V corresponds to plaintext
The formula in B47 converts all the
Vs in the message into
as. The formula in C47 takes the result of in B47 and then converts all the
bs. D47 takes the result in C47 and converts all the
cs, and so on until AA47 converts all the
zs. The result in AA47 is the final, extracted plaintext, and that result is copied up to the dashboard by cell B6.
This is why the use of case to distinguish plaintext and ciphertext is important. With a shift of 21, ciphertext
v converts to plaintext
a, and ciphertext
a converts to plaintext
f. If we just did those two conversions one after the other, the final plaintext would have no
as but a whole bunch of
fs. However, if we use case, we can distinguish between the conversions
f. That's why where's a call to
UPPER in cell B47: it ensures that what we're treating as ciphertext is all uppercase.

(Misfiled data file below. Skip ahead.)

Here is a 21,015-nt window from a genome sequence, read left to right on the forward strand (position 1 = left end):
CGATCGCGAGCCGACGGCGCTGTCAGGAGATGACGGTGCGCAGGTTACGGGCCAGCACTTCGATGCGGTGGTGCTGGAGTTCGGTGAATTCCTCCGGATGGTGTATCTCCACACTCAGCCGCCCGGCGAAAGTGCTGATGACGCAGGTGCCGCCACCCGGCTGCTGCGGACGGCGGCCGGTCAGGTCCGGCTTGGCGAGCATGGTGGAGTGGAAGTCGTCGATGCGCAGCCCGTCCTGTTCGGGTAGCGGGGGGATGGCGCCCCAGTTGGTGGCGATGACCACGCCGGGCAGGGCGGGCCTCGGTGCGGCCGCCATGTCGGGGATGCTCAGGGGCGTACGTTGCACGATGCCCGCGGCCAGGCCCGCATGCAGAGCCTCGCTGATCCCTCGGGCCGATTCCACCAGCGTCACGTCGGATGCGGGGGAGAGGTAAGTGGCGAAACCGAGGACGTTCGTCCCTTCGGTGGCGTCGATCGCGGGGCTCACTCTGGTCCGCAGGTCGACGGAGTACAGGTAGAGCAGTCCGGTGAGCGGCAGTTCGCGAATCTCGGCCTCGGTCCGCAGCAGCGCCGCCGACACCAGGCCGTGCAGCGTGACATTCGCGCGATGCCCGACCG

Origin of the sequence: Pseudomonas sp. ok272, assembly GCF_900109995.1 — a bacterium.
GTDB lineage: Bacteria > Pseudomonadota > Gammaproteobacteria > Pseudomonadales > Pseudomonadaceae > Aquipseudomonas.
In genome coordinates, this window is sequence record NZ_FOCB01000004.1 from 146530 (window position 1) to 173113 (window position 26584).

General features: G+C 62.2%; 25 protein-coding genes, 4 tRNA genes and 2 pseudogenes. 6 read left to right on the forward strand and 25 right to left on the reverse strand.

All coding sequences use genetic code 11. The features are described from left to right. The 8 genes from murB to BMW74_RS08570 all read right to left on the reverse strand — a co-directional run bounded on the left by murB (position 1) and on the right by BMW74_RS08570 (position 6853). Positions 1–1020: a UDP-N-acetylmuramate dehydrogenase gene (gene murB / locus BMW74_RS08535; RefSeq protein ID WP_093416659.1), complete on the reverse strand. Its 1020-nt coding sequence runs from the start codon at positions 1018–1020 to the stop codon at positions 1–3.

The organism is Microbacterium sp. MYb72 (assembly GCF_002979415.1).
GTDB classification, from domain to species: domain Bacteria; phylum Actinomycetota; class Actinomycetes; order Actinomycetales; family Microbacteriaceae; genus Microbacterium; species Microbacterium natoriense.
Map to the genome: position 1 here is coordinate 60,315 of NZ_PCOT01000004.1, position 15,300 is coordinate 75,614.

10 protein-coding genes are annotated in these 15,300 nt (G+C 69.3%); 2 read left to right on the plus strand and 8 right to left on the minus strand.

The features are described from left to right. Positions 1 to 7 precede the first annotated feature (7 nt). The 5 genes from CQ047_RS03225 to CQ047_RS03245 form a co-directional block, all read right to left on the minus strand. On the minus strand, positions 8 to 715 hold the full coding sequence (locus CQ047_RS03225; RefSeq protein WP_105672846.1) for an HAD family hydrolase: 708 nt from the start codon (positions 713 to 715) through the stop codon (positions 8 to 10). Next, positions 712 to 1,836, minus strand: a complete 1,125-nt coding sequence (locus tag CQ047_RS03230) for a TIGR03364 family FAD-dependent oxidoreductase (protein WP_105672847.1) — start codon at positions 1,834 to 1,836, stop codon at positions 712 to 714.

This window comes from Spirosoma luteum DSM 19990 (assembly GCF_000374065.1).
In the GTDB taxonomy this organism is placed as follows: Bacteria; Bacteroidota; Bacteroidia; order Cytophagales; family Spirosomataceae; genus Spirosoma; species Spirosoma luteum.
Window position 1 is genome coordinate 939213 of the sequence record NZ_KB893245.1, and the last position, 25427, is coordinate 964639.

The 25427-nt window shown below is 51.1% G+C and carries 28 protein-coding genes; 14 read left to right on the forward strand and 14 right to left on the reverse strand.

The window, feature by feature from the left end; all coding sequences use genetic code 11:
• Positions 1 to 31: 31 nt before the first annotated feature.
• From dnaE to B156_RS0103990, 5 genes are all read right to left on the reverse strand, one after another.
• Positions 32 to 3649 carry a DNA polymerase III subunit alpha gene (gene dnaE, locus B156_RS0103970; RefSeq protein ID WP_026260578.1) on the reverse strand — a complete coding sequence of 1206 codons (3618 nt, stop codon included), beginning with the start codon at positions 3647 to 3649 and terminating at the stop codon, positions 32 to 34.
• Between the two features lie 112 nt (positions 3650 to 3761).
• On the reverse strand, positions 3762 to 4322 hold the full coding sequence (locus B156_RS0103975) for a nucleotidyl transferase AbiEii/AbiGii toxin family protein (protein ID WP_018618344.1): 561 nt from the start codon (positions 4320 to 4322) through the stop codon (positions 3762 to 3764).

In the same way, the cells B48:AA48 convert the message into ciphertext.
The two results, AA47 and AA48, a copied back up to the dashboard.
And that's the result! That's how you can use a spreadsheet to implement Caesar ciphers.
There's no particular reason why you can't extend this approach to other ciphers, such as the affine cipher. But there is a practical limit to do with the number of keys. The Caesar cipher has 25 possible keys. The affine cipher has 12 × 26 × 2 = 624 possible keys. That would mean that the spreadsheet would need 624 rows in the large blocks, as you still need one row for each possible key.
I've not got around to building a spreadsheet that large, but there's no reason why you couldn't.
Post cover image by NordWood Themes.